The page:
More information

Schools for All Children

Schools for All Children Position Paper No. Schools for All Children LOS ANGELES UNIFIED SCHOOL DISTRICT John Deasy, Superintendent Sharyn Howell, Executive Director Division of Special Education Spring 2011 The Los Angeles Unified

More information

Perkins Cancellation

Perkins Cancellation FEDERAL STUDENT AID HANDBOOK Volume 6 Managing Campus-Based Programs, 2011 2012 http://ifap.ed.gov/fsahandbook/attachments/1112fsahbkvol6ch5.pdf THIS IS AN EXCERPT FROM VOLUME 6, CHAPTER 5 CHAPTER 5 Perkins

More information

Special Education Program Description

Special Education Program Description A. Description of overall philosophy (200 word limit): The philosophy of the International High School of New Orleans is to provide each student with an individualized program designed to meet the student

More information

Related Services: How Do Special Needs Education Relate to Your Child?

Related Services: How Do Special Needs Education Relate to Your Child? Related Services: How Do Special Needs Education Relate to Your Child? Family Driven Non-Profit 501(c)3 What makes FND unique is that the majority of our Board of Directors, all of our Management Staff

More information

CHILD FIND POLICY and ANNUAL PUBLIC NOTICE OF SPECIAL EDUCATION STUDENTS AND PROGRAMS FOR STUDENTS WITH DISABILITIES

CHILD FIND POLICY and ANNUAL PUBLIC NOTICE OF SPECIAL EDUCATION STUDENTS AND PROGRAMS FOR STUDENTS WITH DISABILITIES CHILD FIND POLICY and ANNUAL PUBLIC NOTICE OF SPECIAL EDUCATION STUDENTS AND PROGRAMS FOR STUDENTS WITH DISABILITIES It is the policy of YouthBuild Philadelphia Charter School that all students with disabilities,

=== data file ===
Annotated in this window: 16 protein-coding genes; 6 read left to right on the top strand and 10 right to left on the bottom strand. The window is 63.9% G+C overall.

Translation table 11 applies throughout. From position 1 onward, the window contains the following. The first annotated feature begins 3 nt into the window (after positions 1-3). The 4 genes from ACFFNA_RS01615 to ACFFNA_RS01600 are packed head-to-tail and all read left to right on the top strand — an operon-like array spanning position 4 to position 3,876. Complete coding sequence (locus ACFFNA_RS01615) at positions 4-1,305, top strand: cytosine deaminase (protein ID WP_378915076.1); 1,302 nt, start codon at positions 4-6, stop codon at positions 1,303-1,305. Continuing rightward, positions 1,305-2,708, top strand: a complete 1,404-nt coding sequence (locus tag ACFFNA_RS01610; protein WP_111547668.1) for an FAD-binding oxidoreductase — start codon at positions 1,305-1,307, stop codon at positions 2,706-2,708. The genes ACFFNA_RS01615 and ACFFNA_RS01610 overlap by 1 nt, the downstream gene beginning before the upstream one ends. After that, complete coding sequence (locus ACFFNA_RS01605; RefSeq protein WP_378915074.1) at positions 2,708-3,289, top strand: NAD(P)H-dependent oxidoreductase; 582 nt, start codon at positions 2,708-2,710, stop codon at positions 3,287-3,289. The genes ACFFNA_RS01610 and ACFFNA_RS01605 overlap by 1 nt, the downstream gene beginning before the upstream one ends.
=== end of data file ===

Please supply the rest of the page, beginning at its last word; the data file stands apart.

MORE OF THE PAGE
More information

PRESCHOOL/ELEMENTARY SCHOOL INDIVIDUALIZED EDUCATION PROGRAM (IEP)

PRESCHOOL/ELEMENTARY SCHOOL INDIVIDUALIZED EDUCATION PROGRAM (IEP) PRESCHOOL/ELEMENTARY SCHOOL INDIVIDUALIZED EDUCATION PROGRAM (IEP) Student Demographics Student Name: Date: Student State ID #: DOB: Age: Grade: Gender: M F Ethnicity: Parent(s)/Guardian(s): Address: Home

More information

April 2008 SUBJECT: CONTINUUM OF SPECIAL EDUCATION SERVICES FOR SCHOOL-AGE STUDENTS WITH DISABILITIES

April 2008 SUBJECT: CONTINUUM OF SPECIAL EDUCATION SERVICES FOR SCHOOL-AGE STUDENTS WITH DISABILITIES THE STATE EDUCATION DEPARTMENT / THE UNIVERSITY OF THE STATE OF NEW YORK / ALBANY, NY 12234 OFFICE OF VOCATIONAL AND EDUCATIONAL SERVICES FOR INDIVIDUALS WITH DISABILITIES STATEWIDE COORDINATOR FOR SPECIAL

More information

INDIVIDUALIZED EDUCATION PROGRAM & SPECIAL EDUCATION PROGRAMS & RELATED SERVICES

INDIVIDUALIZED EDUCATION PROGRAM & SPECIAL EDUCATION PROGRAMS & RELATED SERVICES INDEX INDIVIDUALIZED EDUCATION PROGRAM & SPECIAL EDUCATION PROGRAMS & RELATED SERVICES 7.1 PURPOSE AND SCOPE..7 1 7.2 INDIVIDUALIZED EDUCATION PROGRAM REQUIREMENTS..7 1 7.2. A. DEVELOPMENT OF IEP......7

More information

Chapter 6: Individualized Education Programs (IEPs)

Chapter 6: Individualized Education Programs (IEPs) 33 Chapter 6: Individualized Education Programs (IEPs) In this chapter you will: learn the parts of an IEP learn who is on an IEP team discover tips and things to remember when working on the IEP understand

More information

Advocating for Services: How a Parent Can Access a Special Education Program, Special Education Teacher Support Services and/or Related Services